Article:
Arduino Bargraph Display

Introduction: Arduino Bargraph Display

In Embedded system design, bar graph display is used for representing the signal strength, status indication, error indication in grouped or progressive indication of system parameters

Step 1: Parts and Components

  • Arduino Uno board
  • 330 Ohm resistor = 10 Nos
  • Bargrpah display
  • 1 K ohm potentiometer

Step 2: Schematic

  • The bargraph display is connected to the Arduino (2,3,4,5,6,7,8,9,10,11) digital IO pins through 330 ohm current limiting resistors.
  • The potentiometer is connected to the Arduino ADC (A0) pin for simulating the signal strength.
  • The potential read by the 10 bit ADC, (1024 steps ) is mapped to 0 to 10 scale and correspondingly activating the LED’s at the Bargraph display in increasing order.
  • Real life scenario, the signal strength is read by the ADC, accordingly bargraph is activated for visual representation.

Step 3: Software


LED bar graph

Turns on a series of LEDs based on the value of an analog sensor.

This is a simple way to make a bar graph display. Though this graph

uses 10 LEDs, you can use any number by changing the LED count

and the pins in the array.

This method can be used to control any series of digital outputs that

depends on an analog input.

The circuit:

* LEDs from pins 2 through 11 to ground

created 4 Sep 2010

by Tom Igoe

This example code is in the public domain.


// these constants won't change:

const int analogPin = A0; // the pin that the potentiometer is attached to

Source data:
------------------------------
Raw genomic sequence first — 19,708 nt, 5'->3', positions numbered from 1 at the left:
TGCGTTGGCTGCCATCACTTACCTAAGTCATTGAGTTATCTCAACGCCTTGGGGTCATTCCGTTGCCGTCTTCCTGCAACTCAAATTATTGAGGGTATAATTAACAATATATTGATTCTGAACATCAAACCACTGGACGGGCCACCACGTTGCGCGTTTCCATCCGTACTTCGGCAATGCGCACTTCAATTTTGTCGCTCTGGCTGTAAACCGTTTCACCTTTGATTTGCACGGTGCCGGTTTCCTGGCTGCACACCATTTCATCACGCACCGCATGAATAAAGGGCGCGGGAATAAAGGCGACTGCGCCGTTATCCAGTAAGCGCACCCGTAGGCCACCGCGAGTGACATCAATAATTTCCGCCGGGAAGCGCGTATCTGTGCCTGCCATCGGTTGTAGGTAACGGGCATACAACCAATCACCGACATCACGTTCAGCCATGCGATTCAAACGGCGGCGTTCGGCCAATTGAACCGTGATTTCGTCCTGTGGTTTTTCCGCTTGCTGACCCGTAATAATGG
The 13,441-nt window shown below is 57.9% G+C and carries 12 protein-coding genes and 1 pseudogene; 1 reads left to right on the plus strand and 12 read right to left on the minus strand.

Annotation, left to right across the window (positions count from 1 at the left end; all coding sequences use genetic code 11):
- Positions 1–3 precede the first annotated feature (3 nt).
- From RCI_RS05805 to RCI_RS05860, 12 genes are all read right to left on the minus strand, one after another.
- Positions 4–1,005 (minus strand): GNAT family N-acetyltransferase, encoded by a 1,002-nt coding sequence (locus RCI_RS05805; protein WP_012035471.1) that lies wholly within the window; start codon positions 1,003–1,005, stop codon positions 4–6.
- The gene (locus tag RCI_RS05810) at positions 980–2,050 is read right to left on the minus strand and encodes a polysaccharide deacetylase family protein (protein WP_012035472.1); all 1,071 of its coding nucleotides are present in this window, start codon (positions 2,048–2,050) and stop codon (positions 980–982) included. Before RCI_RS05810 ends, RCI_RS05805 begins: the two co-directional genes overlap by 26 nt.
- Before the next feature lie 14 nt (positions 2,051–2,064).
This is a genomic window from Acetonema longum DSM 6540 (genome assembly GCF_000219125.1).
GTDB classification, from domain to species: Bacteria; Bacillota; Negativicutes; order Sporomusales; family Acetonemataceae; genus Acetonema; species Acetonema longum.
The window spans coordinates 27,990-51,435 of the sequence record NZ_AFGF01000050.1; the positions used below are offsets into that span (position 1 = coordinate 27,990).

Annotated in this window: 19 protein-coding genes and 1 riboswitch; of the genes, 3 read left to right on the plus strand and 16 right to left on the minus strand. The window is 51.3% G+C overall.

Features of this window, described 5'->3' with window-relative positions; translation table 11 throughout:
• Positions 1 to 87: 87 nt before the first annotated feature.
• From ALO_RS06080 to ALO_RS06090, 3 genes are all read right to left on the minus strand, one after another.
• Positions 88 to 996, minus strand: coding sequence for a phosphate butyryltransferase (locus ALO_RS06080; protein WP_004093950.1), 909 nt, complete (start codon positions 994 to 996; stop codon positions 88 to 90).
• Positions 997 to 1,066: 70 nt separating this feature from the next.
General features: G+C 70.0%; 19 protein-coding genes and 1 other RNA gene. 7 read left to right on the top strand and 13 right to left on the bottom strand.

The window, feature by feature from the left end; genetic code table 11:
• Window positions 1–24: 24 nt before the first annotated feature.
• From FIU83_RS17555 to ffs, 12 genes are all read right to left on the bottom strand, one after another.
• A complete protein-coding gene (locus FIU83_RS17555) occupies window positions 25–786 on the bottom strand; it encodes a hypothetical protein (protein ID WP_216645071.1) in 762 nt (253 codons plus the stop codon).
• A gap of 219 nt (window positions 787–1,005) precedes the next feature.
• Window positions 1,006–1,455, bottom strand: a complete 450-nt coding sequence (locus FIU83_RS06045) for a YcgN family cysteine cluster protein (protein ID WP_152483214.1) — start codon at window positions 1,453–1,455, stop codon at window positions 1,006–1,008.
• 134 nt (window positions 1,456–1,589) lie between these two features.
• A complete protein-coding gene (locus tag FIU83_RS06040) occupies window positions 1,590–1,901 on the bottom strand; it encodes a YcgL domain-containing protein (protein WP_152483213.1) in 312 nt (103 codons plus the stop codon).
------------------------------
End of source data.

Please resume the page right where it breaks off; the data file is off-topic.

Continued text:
const int ledCount = 10; // the number of LEDs in the bar graph

int ledPins[] = {

2, 3, 4, 5, 6, 7, 8, 9, 10, 11

}; // an array of pin numbers to which LEDs are attached

void setup() {

// loop over the pin array and set them all to output:

for (int thisLed = 0; thisLed < ledCount; thisLed++) {

pinMode(ledPins[thisLed], OUTPUT);



void loop() {

// read the potentiometer:

int sensorReading = analogRead(analogPin);

// map the result to a range from 0 to the number of LEDs:

int ledLevel = map(sensorReading, 0, 1023, 0, ledCount);

// loop over the LED array:

for (int thisLed = 0; thisLed < ledCount; thisLed++) {

// if the array element's index is less than ledLevel,

// turn the pin for this element on:

if (thisLed < ledLevel) {

digitalWrite(ledPins[thisLed], HIGH);


// turn off all pins higher than the ledLevel:

else {

digitalWrite(ledPins[thisLed], LOW);




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    DIY Hacks and How Tos

    These style bar graphs are really great for quick visual outputs. You can even use the remaining pins to setup multiplexing so that you can use multiple bar graphs at once.